Increased balance sheet flexibility through debt funds

European banks are increasingly turning to debt funds to address regulatory capital scarcity. By leveraging these flexible transaction structures, they are effectively meeting the needs of both customers and institutional investors in a cost-efficient manner.

Christian Wolff, Head of Syndicate & Investor Markets at Helaba, and Jens Kuttig, Senior Partner and member of the management team at zeb Consulting, discussed this trend in a guest contribution that was published in the Börsen-Zeitung on May 1st, 2024. Read the full article in German here: 'Flexiblere Bankbilanzen dank Debt Funds'.

Balance sheet flexibility

In summary, banks are finding it increasingly difficult to provide enough balance sheet resources to meet the credit demand of their customers. Regulatory capital requirements have significantly increased, while macroeconomic uncertainties have led to greater volatility in financing needs, which are expected to grow considering the required funding for the sustainability and digital transformations. Therefore, banks need to manage their balance sheets more actively:

  • Managing capital scarcity: With the implementation of the Basel III package starting in 2025, the introduction of the output floor and other measures will gradually diminish the advantages of internal risk models and lead to a significant increase in risk-weighted assets (RWA). This will result in regulatory capital scarcity that needs to be actively addressed.

  • Improving RWA productivity: To ensure efficient use of scarce resources, management objectives should prioritize improving RWA productivity, which is the ratio of earnings to RWA. The low return on equity seen in many European banks, which barely covers cost of capital, underscores the need to improve RWA productivity, regardless of regulatory capital scarcity.

  • Managing risk concentrations: Given the macroeconomic uncertainties, it is important to actively manage risk concentrations.

Debt funds

Against this background, the importance of instruments for increasing balance sheet flexibility is growing. Through innovative strategies, balance sheet growth can effectively be decoupled from business growth. Originator banks have the option to use a range of instruments that vary in terms of their impact on balance sheet turnover, RWA relief potential, and long-term earnings contribution.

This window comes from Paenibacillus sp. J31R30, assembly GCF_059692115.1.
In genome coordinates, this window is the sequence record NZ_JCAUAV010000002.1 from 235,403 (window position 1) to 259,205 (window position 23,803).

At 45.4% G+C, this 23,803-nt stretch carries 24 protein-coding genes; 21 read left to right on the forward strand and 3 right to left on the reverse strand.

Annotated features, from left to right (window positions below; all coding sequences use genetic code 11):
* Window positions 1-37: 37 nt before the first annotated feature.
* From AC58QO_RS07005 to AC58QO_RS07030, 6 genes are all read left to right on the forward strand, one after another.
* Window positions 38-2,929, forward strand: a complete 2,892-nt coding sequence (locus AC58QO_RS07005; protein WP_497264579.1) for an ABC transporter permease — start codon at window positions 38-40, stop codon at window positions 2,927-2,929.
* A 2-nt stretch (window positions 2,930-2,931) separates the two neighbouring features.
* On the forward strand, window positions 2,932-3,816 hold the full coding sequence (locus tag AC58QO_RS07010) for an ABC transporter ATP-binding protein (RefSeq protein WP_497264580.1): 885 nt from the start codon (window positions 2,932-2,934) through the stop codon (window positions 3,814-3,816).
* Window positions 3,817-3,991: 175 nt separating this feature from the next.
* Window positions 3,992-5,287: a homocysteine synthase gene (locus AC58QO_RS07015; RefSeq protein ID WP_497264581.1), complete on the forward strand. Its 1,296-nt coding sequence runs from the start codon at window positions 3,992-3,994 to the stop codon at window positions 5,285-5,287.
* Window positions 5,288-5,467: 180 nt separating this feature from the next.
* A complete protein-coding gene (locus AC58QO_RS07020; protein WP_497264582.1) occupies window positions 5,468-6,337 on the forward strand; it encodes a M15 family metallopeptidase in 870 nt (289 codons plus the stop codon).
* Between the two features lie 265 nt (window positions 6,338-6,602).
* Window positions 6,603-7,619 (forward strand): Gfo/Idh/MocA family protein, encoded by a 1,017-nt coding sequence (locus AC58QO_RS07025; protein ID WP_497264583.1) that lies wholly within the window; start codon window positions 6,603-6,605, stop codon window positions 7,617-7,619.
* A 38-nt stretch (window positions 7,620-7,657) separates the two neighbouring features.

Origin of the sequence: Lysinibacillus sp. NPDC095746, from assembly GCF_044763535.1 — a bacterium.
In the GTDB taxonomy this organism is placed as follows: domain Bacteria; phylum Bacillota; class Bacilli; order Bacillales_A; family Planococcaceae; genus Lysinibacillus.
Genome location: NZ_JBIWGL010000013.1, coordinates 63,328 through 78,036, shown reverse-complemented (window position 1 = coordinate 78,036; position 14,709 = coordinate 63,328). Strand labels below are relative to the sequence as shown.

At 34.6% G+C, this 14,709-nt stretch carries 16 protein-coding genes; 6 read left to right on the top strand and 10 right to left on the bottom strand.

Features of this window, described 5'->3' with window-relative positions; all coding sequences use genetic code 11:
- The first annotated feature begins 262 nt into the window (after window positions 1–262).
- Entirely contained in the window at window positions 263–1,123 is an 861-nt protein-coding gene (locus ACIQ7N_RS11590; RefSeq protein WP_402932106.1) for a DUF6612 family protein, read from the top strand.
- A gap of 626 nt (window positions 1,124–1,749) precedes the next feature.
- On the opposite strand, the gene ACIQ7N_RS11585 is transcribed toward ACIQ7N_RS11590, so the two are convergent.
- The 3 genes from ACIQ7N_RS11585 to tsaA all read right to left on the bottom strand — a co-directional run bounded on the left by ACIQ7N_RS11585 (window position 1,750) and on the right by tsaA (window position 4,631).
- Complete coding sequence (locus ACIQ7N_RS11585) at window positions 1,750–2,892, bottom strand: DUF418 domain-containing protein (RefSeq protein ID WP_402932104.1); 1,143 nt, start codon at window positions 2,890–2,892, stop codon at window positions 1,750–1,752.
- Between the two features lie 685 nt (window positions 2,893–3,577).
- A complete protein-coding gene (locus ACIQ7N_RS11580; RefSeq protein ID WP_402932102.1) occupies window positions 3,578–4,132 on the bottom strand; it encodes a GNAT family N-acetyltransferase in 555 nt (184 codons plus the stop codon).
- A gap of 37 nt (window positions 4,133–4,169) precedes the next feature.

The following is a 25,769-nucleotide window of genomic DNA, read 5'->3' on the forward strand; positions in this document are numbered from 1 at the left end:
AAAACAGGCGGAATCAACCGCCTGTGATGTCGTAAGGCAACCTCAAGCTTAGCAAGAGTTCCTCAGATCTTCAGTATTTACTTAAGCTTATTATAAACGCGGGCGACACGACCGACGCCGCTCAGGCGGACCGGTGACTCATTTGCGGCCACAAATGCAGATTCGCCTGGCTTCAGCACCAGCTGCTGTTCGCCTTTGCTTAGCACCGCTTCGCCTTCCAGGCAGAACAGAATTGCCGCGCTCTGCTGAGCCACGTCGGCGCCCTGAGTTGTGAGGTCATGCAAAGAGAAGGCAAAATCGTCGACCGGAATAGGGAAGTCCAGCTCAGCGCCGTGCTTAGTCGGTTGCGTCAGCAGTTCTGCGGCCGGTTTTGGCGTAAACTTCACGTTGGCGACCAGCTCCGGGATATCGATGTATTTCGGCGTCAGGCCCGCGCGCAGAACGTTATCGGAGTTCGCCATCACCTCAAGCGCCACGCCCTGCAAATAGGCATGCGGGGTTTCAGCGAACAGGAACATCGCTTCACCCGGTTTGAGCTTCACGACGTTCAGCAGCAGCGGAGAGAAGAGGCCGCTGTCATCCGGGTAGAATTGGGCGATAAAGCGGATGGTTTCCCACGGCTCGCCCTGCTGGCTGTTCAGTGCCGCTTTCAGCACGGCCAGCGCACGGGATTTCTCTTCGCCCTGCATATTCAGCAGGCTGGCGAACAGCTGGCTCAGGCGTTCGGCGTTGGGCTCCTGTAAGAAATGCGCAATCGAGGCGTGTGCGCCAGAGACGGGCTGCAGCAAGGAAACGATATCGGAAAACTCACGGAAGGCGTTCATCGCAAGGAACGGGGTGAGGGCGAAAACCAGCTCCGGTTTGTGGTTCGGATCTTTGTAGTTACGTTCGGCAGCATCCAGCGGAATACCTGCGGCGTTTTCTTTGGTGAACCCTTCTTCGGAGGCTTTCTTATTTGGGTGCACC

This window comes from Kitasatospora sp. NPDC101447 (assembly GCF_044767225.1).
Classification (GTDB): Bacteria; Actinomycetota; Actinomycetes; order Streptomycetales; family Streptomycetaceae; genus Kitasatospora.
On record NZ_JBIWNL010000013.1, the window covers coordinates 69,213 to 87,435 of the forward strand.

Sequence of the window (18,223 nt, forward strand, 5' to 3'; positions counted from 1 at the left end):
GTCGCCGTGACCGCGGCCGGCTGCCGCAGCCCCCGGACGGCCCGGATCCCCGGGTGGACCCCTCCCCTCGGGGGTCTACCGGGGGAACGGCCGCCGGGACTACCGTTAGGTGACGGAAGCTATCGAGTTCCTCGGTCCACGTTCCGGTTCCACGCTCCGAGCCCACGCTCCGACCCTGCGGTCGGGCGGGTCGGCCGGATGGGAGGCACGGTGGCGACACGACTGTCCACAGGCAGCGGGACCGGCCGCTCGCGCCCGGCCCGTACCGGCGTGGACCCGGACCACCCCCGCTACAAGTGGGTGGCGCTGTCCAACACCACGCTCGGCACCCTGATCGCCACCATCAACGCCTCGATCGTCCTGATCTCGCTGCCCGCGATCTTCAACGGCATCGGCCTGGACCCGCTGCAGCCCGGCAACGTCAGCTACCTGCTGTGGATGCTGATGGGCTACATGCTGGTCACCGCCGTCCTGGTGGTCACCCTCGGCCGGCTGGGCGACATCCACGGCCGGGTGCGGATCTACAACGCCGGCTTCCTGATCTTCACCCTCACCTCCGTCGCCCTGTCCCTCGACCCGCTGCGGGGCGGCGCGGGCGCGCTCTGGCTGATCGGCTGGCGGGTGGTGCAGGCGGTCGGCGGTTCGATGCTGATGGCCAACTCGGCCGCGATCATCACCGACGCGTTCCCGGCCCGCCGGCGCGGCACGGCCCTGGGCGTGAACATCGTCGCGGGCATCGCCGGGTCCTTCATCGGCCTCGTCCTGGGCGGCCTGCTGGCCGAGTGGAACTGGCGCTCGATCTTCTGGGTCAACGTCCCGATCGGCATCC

Since the late 2010s, European banks are increasingly turning to debt funds, in addition to common instruments as syndications and securitizations, to access institutional investors' long-term risk capacity for financing borrowers. The Luxembourg SICAV-Raif has proven to be an attractive debt fund vehicle.

Success factors

Based on current market observations, several key success factors for ensuring the long-term impact of a debt fund platform can be identified:

  • Senior management buy-in: These future-oriented projects will only succeed if the need for continuous development of a strategic distribution platform is acknowledged.

  • Early investor communication: Ensuring a steady balance between supply and demand is essential. This involves continuously assessing investors' preferences and risk tolerance to align them with the debt fund strategy.

  • Deal parameters specification: Banks, especially as initiators, need to actively approach potential investors with a concrete deal pipeline. The early earmarking of assets is essential.

For banks, the implementation process typically involves following the standard product approval procedures and making any required modifications to credit processes and infrastructure. It is also important to continuously monitor the progress of the platform structuration. Especially when there are delays between the initial agreement and final commitment from a first investor, which can be caused by market volatility. The launch of the first fund is ultimately the key milestone in the process, as it can have a positive reputational impact on internal stakeholders' and can attract other potential investors.

Best practice: Helaba

The newly established debt platform of Helaba sets a best practice standard for the German and European banking sector. Helaba is looking to reach a target volume of EUR 200-500 million per fund in the coming years. It is likely that other banks will follow suit and adopt similar innovative solutions for increasing balance sheet flexibility in the near future.

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